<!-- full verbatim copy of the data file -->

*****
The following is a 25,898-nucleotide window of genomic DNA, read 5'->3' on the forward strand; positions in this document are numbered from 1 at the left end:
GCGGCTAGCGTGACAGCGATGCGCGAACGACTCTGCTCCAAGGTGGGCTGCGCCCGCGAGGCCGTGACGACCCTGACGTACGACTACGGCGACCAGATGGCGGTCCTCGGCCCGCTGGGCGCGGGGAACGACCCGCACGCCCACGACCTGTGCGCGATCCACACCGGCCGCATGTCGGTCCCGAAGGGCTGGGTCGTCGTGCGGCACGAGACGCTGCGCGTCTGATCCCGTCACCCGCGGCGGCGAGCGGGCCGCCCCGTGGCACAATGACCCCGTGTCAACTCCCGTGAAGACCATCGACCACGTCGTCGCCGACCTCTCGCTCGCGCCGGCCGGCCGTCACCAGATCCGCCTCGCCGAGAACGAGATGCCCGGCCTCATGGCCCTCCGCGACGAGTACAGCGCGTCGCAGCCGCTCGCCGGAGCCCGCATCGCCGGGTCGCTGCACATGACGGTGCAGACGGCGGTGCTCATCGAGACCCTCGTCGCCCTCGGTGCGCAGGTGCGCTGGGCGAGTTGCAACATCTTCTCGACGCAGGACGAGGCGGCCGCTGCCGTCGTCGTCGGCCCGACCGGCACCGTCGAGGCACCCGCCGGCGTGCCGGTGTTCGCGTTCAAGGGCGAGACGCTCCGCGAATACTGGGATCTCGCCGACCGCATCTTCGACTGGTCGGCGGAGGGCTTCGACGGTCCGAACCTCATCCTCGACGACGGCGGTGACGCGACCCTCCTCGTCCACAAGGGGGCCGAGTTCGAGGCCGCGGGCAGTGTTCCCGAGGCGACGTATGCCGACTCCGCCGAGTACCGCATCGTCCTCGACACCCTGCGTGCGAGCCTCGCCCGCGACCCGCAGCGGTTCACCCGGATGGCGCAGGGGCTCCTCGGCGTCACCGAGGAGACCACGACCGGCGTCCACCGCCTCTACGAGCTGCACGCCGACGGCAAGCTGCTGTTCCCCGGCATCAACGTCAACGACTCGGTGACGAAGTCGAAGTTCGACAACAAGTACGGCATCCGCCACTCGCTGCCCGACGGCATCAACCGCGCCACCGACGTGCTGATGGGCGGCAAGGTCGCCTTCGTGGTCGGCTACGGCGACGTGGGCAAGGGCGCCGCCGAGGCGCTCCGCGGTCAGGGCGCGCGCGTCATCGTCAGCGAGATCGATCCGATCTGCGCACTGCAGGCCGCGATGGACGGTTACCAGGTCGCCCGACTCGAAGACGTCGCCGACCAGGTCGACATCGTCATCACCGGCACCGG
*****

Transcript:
The following is a 25,898-nucleotide window of genomic DNA, read 5'->3' on the forward strand; positions in this document are numbered from 1 at the left end:
GCGGCTAGCGTGACAGCGATGCGCGAACGACTCTGCTCCAAGGTGGGCTGCGCCCGCGAGGCCGTGACGACCCTGACGTACGACTACGGCGACCAGATGGCGGTCCTCGGCCCGCTGGGCGCGGGGAACGACCCGCACGCCCACGACCTGTGCGCGATCCACACCGGCCGCATGTCGGTCCCGAAGGGCTGGGTCGTCGTGCGGCACGAGACGCTGCGCGTCTGATCCCGTCACCCGCGGCGGCGAGCGGGCCGCCCCGTGGCACAATGACCCCGTGTCAACTCCCGTGAAGACCATCGACCACGTCGTCGCCGACCTCTCGCTCGCGCCGGCCGGCCGTCACCAGATCCGCCTCGCCGAGAACGAGATGCCCGGCCTCATGGCCCTCCGCGACGAGTACAGCGCGTCGCAGCCGCTCGCCGGAGCCCGCATCGCCGGGTCGCTGCACATGACGGTGCAGACGGCGGTGCTCATCGAGACCCTCGTCGCCCTCGGTGCGCAGGTGCGCTGGGCGAGTTGCAACATCTTCTCGACGCAGGACGAGGCGGCCGCTGCCGTCGTCGTCGGCCCGACCGGCACCGTCGAGGCACCCGCCGGCGTGCCGGTGTTCGCGTTCAAGGGCGAGACGCTCCGCGAATACTGGGATCTCGCCGACCGCATCTTCGACTGGTCGGCGGAGGGCTTCGACGGTCCGAACCTCATCCTCGACGACGGCGGTGACGCGACCCTCCTCGTCCACAAGGGGGCCGAGTTCGAGGCCGCGGGCAGTGTTCCCGAGGCGACGTATGCCGACTCCGCCGAGTACCGCATCGTCCTCGACACCCTGCGTGCGAGCCTCGCCCGCGACCCGCAGCGGTTCACCCGGATGGCGCAGGGGCTCCTCGGCGTCACCGAGGAGACCACGACCGGCGTCCACCGCCTCTACGAGCTGCACGCCGACGGCAAGCTGCTGTTCCCCGGCATCAACGTCAACGACTCGGTGACGAAGTCGAAGTTCGACAACAAGTACGGCATCCGCCACTCGCTGCCCGACGGCATCAACCGCGCCACCGACGTGCTGATGGGCGGCAAGGTCGCCTTCGTGGTCGGCTACGGCGACGTGGGCAAGGGCGCCGCCGAGGCGCTCCGCGGTCAGGGCGCGCGCGTCATCGTCAGCGAGATCGATCCGATCTGCGCACTGCAGGCCGCGATGGACGGTTACCAGGTCGCCCGACTCGAAGACGTCGCCGACCAGGTCGACATCGTCATCACCGGCACCGG